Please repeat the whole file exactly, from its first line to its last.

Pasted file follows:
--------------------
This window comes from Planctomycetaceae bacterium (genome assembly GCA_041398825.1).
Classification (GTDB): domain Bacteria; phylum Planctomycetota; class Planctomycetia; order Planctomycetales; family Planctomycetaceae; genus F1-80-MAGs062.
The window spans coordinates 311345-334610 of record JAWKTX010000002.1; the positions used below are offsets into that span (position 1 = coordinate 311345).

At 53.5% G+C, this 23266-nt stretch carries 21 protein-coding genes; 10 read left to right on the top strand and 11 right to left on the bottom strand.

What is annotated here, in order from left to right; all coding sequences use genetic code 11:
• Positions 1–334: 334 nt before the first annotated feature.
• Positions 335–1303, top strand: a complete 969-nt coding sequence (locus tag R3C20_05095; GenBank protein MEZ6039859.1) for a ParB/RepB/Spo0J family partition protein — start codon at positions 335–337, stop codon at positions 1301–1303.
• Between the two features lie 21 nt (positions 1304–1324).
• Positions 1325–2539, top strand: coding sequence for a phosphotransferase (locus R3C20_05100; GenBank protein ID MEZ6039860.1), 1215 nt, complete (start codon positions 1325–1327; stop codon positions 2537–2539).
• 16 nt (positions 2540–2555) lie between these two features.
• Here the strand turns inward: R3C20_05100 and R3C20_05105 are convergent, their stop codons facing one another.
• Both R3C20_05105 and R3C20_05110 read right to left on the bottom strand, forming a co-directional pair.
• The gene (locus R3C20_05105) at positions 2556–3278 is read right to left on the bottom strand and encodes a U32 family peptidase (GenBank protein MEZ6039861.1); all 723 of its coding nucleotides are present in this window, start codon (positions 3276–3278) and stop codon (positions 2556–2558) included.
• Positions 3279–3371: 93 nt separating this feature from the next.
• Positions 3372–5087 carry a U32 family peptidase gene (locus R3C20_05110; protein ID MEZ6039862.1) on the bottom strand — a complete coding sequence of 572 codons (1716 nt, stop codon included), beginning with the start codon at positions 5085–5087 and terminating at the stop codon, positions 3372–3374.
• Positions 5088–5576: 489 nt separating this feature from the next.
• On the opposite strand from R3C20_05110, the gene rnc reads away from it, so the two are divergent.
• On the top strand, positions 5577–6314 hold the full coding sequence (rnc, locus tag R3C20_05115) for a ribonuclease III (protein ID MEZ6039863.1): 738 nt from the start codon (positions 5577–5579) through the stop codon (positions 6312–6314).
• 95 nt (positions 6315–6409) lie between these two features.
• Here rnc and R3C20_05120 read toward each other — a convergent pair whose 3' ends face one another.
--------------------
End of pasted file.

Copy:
This window comes from Planctomycetaceae bacterium (genome assembly GCA_041398825.1).
Classification (GTDB): domain Bacteria; phylum Planctomycetota; class Planctomycetia; order Planctomycetales; family Planctomycetaceae; genus F1-80-MAGs062.
The window spans coordinates 311345-334610 of record JAWKTX010000002.1; the positions used below are offsets into that span (position 1 = coordinate 311345).

At 53.5% G+C, this 23266-nt stretch carries 21 protein-coding genes; 10 read left to right on the top strand and 11 right to left on the bottom strand.

What is annotated here, in order from left to right; all coding sequences use genetic code 11:
• Positions 1–334: 334 nt before the first annotated feature.
• Positions 335–1303, top strand: a complete 969-nt coding sequence (locus tag R3C20_05095; GenBank protein MEZ6039859.1) for a ParB/RepB/Spo0J family partition protein — start codon at positions 335–337, stop codon at positions 1301–1303.
• Between the two features lie 21 nt (positions 1304–1324).
• Positions 1325–2539, top strand: coding sequence for a phosphotransferase (locus R3C20_05100; GenBank protein ID MEZ6039860.1), 1215 nt, complete (start codon positions 1325–1327; stop codon positions 2537–2539).
• 16 nt (positions 2540–2555) lie between these two features.
• Here the strand turns inward: R3C20_05100 and R3C20_05105 are convergent, their stop codons facing one another.
• Both R3C20_05105 and R3C20_05110 read right to left on the bottom strand, forming a co-directional pair.
• The gene (locus R3C20_05105) at positions 2556–3278 is read right to left on the bottom strand and encodes a U32 family peptidase (GenBank protein MEZ6039861.1); all 723 of its coding nucleotides are present in this window, start codon (positions 3276–3278) and stop codon (positions 2556–2558) included.
• Positions 3279–3371: 93 nt separating this feature from the next.
• Positions 3372–5087 carry a U32 family peptidase gene (locus R3C20_05110; protein ID MEZ6039862.1) on the bottom strand — a complete coding sequence of 572 codons (1716 nt, stop codon included), beginning with the start codon at positions 5085–5087 and terminating at the stop codon, positions 3372–3374.
• Positions 5088–5576: 489 nt separating this feature from the next.
• On the opposite strand from R3C20_05110, the gene rnc reads away from it, so the two are divergent.
• On the top strand, positions 5577–6314 hold the full coding sequence (rnc, locus tag R3C20_05115) for a ribonuclease III (protein ID MEZ6039863.1): 738 nt from the start codon (positions 5577–5579) through the stop codon (positions 6312–6314).
• 95 nt (positions 6315–6409) lie between these two features.
• Here rnc and R3C20_05120 read toward each other — a convergent pair whose 3' ends face one another.